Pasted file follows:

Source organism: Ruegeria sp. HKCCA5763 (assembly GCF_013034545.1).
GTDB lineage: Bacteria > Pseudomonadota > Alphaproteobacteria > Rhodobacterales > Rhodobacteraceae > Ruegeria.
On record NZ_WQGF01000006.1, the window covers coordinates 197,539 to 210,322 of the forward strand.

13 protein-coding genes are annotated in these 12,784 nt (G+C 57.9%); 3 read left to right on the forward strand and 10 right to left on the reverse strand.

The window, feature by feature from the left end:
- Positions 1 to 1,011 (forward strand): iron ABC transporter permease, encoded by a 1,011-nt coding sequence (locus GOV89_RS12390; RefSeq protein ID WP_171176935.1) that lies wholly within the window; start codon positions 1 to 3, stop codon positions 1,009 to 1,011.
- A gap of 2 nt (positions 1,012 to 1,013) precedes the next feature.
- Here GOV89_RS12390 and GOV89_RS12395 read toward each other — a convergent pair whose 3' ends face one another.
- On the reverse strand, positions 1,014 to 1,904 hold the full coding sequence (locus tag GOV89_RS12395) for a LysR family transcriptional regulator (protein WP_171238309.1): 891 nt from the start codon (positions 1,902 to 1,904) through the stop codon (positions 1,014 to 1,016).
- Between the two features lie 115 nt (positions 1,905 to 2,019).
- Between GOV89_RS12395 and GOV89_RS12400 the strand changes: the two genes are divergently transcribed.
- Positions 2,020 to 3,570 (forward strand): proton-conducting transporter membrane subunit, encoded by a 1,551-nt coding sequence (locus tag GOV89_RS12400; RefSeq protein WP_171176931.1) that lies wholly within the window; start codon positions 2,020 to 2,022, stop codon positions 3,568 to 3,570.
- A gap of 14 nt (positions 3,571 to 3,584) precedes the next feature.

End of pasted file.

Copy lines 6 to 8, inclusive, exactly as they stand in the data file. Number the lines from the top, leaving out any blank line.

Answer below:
- Positions 1 to 1,011 (forward strand): iron ABC transporter permease, encoded by a 1,011-nt coding sequence (locus GOV89_RS12390; RefSeq protein ID WP_171176935.1) that lies wholly within the window; start codon positions 1 to 3, stop codon positions 1,009 to 1,011.
- A gap of 2 nt (positions 1,012 to 1,013) precedes the next feature.
- Here GOV89_RS12390 and GOV89_RS12395 read toward each other — a convergent pair whose 3' ends face one another.